THE STATE EDUCATION DEPARTMENT / THE UNIVERSITY OF THE STATE OF NEW YORK / ALBANY, NY 12234
The Honorable the Members of the Board of Regents
Higher Education and Professional Practice
TITLE OF ITEM:
DATE OF SUBMISSION:
October 28, 2004
RATIONALE FOR ITEM:
To inform the Regents of feedback from presidents of colleges and universities with teacher education programs on modifications recommended by the field to advance the implementation of the Board of Regents Teaching Policy
Goals 1, 2, 3, and 4
The Committee on Higher Education and Professional Practice requested that the Department conduct a survey of presidents of colleges and universities with teacher education programs to provide measurable data regarding the proposal to modify the regulatory requirements on staffing in teacher education programs, the hours faculty in teacher education programs are permitted to teach, and the requirement that new teachers complete a Master’s degree within three years to qualify for Professional certification. This information is intended to complement the feedback received from the field over the last two years. This is a report of the survey results.
Based on feedback from the field and the results of the survey of presidents of colleges and universities with teacher education programs, this month, the Higher Education and Professional Practice Committee will continue to discuss proposed modifications to the Regents Teaching Policy. Specifically, the Regents are considering moving toward a performance-based system for teacher education programs – a system that continues to require high standards of quality while giving the leadership of colleges and universities with demonstrated records of performance more discretion and flexibility to develop staffing plans that are consistent with their program designs. The proposed modifications under Regents consideration would provide flexibility regarding the “fixed” number of full-time faculty and the requirements stipulating limits on the number of semester hours these faculty may teach for institutions that:
§ achieve and continue to maintain the new Regents required accreditation for their teacher education program(s), and
§ meet or exceed the established institutional pass rate (80 percent) on teacher certification examinations
The field has also recommended that the Regents consider modifying the timeframe within which new teachers are required to complete a Master’s degree to provide five years (vs. three years) for the completion of the degree required for Professional certification. This would allow new teachers additional time to meet this requirement while balancing the demands of their new teaching responsibilities as well as financial and family obligations.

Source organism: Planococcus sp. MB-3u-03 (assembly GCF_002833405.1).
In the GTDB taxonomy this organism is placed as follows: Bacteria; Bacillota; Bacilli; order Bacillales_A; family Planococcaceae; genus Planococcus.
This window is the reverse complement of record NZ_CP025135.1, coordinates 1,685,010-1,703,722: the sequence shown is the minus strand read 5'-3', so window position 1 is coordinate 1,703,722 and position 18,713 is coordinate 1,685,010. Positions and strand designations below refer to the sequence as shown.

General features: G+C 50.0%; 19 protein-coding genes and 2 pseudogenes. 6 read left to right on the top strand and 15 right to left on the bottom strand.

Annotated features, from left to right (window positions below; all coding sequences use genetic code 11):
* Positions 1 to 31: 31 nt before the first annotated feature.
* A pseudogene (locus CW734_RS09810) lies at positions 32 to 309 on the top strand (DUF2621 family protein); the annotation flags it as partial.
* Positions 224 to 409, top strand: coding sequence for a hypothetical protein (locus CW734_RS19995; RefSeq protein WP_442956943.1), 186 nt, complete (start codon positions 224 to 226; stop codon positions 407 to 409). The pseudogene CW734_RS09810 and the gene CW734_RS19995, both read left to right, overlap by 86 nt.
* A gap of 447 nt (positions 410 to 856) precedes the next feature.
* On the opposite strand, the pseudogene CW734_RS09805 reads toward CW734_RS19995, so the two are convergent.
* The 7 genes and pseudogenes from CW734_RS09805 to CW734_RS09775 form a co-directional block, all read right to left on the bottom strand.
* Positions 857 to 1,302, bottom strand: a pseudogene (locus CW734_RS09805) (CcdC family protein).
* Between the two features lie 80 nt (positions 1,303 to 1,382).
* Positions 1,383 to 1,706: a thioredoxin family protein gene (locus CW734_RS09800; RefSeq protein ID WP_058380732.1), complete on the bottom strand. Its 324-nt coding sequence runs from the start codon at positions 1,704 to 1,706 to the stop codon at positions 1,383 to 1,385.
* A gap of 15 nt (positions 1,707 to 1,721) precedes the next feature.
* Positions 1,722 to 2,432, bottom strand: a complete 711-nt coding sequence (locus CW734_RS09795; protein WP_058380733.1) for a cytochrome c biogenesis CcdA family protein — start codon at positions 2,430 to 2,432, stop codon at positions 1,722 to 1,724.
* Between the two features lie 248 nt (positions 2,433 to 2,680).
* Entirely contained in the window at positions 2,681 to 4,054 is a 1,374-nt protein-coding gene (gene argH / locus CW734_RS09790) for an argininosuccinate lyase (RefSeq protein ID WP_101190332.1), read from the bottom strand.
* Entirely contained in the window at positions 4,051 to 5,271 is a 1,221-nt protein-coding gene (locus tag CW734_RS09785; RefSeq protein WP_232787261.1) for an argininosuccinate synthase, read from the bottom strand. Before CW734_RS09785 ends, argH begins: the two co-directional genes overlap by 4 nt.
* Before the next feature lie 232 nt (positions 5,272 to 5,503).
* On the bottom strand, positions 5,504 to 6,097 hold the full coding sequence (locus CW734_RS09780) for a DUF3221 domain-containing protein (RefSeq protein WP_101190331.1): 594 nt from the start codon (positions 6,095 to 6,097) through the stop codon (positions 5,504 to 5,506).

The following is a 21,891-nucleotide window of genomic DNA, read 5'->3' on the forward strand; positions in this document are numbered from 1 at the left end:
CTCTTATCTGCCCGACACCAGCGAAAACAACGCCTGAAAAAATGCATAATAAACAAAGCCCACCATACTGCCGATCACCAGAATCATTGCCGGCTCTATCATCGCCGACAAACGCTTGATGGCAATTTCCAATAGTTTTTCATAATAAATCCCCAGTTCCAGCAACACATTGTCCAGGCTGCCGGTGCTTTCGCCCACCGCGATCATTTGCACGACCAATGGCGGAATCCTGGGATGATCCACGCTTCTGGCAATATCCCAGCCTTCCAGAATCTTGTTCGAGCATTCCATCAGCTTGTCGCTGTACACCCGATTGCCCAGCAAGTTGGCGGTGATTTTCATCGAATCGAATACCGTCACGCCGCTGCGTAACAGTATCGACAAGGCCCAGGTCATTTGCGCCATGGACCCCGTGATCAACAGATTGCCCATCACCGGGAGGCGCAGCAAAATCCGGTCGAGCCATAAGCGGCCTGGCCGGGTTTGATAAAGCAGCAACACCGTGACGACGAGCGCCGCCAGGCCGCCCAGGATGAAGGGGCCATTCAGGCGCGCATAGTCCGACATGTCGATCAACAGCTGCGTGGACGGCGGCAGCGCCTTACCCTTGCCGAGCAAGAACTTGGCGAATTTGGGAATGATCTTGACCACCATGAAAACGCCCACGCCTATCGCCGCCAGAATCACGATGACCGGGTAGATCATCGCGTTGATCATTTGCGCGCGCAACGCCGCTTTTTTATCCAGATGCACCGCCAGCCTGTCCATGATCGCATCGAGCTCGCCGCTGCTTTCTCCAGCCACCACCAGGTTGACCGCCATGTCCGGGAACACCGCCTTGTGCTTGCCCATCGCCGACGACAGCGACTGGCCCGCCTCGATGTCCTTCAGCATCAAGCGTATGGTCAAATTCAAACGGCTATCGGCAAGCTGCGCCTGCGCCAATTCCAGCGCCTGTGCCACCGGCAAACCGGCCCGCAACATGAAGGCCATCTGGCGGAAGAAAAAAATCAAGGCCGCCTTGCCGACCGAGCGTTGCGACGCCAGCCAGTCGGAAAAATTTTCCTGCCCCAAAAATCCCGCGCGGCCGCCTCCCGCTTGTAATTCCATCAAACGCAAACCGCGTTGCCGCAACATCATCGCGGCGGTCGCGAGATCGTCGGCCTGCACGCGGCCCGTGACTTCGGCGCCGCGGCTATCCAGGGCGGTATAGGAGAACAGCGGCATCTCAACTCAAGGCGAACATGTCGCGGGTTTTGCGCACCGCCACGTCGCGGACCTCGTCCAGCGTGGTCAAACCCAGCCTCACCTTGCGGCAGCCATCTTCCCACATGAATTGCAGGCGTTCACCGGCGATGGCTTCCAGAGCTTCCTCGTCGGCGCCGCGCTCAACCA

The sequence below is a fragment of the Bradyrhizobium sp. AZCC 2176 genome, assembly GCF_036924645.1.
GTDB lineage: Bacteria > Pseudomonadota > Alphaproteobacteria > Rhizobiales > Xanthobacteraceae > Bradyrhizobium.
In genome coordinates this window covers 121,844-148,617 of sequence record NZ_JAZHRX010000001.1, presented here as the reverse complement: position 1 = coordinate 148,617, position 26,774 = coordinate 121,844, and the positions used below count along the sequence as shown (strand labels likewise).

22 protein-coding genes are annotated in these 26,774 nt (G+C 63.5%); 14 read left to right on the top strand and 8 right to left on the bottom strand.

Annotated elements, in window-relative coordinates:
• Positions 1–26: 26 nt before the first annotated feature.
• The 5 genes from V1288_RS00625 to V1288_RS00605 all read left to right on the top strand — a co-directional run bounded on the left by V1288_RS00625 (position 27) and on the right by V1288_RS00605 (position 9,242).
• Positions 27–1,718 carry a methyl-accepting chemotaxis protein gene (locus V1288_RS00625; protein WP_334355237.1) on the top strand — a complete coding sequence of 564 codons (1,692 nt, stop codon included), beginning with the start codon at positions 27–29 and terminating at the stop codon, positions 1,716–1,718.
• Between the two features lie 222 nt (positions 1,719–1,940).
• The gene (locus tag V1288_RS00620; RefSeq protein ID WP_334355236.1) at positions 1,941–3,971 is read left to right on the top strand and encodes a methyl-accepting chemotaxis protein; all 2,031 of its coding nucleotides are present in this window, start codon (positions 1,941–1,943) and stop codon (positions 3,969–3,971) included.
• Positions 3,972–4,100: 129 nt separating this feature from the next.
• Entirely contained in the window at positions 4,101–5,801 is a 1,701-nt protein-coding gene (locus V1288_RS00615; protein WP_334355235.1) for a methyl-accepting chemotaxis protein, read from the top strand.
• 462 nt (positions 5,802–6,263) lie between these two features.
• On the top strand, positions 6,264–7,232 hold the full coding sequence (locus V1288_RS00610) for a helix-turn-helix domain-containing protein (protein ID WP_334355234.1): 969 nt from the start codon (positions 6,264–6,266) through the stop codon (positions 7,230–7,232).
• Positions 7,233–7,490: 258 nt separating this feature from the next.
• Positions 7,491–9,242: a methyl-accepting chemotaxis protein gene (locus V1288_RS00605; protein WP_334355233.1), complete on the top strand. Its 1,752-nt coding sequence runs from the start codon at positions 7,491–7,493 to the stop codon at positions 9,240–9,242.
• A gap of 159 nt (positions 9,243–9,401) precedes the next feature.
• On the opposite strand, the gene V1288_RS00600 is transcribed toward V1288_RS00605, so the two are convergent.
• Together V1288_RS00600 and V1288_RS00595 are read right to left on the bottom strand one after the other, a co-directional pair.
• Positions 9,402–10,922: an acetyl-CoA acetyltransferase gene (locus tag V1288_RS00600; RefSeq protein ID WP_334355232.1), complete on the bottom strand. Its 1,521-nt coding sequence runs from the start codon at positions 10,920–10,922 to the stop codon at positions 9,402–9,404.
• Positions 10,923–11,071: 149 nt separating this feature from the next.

Last month, the Department shared with the Regents highlights of the results of the survey the Board requested of the Presidents of all 113 New York State colleges and universities with teacher education programs for their feedback on elements of the Regents Teaching Policy. We are now providing you with a copy of the complete survey results. Consistent with input received through the survey and preliminary feedback received from the Regents, the draft regulations now under Regents consideration, are grounded in three major tenets:
QUALITY - The increased flexibility provided by the proposed modifications does not waver from the Regents, the Department’s, and the higher education community’s focus on the quality of teachers and teacher preparation.
FLEXIBILITY - The proposed modifications provide performance-based flexibility to college and university leadership, enabling them to enhance their education programs consistent with their needs and program designs, as in all other higher education professional education programs.
ACCOUNTABILITY – The proposal moves toward a performance-based approach that measures results of teacher candidates and the effectiveness of teacher education programs.
The Regents and the Education Department remain committed to ensuring high standards of quality in teacher education programs across the State. The proposal to provide flexibility to institutions that have met articulated standards of accountability (accreditation and meeting or exceeding the pass rate on certification examinations) upholds quality standards through performance-based accountability. This is consistent with the policy direction the Regents have taken in other areas of the University of the State of New York (USNY). In addition, the proposal to give new teachers five years rather than three years to complete their Master’s degrees, which is required for Professional certification, is consistent with what you have heard from the field over the last several years. The results of the president’s survey support that change as well.
Highlights of the Office of Higher Education’s Survey of Presidents of New York State Colleges and Universities with Teacher Education Programs on Elements of the Regents Teaching Policy
Following discussions in February and May 2004, the Board of Regents requested that the State Education Department survey the Presidents of all 113 colleges and universities in New York State with teacher education programs for a comprehensive, data-driven response to three elements of the Regents teaching policy – the full-time faculty requirement, the maximum number of hours full-time faculty are permitted to work under Regents regulation and the requirement that new teachers complete a Master’s degree within three years.